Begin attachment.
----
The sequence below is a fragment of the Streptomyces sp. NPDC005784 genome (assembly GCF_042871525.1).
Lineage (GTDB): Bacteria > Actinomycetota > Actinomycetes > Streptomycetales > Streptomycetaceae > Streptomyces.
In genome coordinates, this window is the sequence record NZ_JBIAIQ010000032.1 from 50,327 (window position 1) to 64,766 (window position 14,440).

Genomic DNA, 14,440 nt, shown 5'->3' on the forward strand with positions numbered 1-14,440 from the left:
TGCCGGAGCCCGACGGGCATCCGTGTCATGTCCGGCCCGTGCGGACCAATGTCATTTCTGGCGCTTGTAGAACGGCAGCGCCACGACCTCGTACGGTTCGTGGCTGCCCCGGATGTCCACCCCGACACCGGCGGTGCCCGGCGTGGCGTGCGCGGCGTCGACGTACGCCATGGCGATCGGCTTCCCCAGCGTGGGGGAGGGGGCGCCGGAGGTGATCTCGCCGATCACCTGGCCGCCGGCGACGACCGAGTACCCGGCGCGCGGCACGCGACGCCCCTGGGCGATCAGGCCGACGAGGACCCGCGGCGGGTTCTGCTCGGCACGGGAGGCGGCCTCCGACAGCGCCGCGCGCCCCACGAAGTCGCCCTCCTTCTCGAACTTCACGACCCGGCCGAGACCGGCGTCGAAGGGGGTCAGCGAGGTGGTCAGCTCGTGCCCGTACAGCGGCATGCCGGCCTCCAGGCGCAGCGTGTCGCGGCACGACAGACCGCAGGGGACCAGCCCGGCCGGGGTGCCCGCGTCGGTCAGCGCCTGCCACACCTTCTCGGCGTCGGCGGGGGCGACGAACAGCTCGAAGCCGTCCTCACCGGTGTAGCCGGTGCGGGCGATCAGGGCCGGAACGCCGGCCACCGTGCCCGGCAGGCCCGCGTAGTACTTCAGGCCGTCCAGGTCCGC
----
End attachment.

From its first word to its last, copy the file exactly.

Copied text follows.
The sequence below is a fragment of the Streptomyces sp. NPDC005784 genome (assembly GCF_042871525.1).
Lineage (GTDB): Bacteria > Actinomycetota > Actinomycetes > Streptomycetales > Streptomycetaceae > Streptomyces.
In genome coordinates, this window is the sequence record NZ_JBIAIQ010000032.1 from 50,327 (window position 1) to 64,766 (window position 14,440).

Genomic DNA, 14,440 nt, shown 5'->3' on the forward strand with positions numbered 1-14,440 from the left:
TGCCGGAGCCCGACGGGCATCCGTGTCATGTCCGGCCCGTGCGGACCAATGTCATTTCTGGCGCTTGTAGAACGGCAGCGCCACGACCTCGTACGGTTCGTGGCTGCCCCGGATGTCCACCCCGACACCGGCGGTGCCCGGCGTGGCGTGCGCGGCGTCGACGTACGCCATGGCGATCGGCTTCCCCAGCGTGGGGGAGGGGGCGCCGGAGGTGATCTCGCCGATCACCTGGCCGCCGGCGACGACCGAGTACCCGGCGCGCGGCACGCGACGCCCCTGGGCGATCAGGCCGACGAGGACCCGCGGCGGGTTCTGCTCGGCACGGGAGGCGGCCTCCGACAGCGCCGCGCGCCCCACGAAGTCGCCCTCCTTCTCGAACTTCACGACCCGGCCGAGACCGGCGTCGAAGGGGGTCAGCGAGGTGGTCAGCTCGTGCCCGTACAGCGGCATGCCGGCCTCCAGGCGCAGCGTGTCGCGGCACGACAGACCGCAGGGGACCAGCCCGGCCGGGGTGCCCGCGTCGGTCAGCGCCTGCCACACCTTCTCGGCGTCGGCGGGGGCGACGAACAGCTCGAAGCCGTCCTCACCGGTGTAGCCGGTGCGGGCGATCAGGGCCGGAACGCCGGCCACCGTGCCCGGCAGGCCCGCGTAGTACTTCAGGCCGTCCAGGTCCGC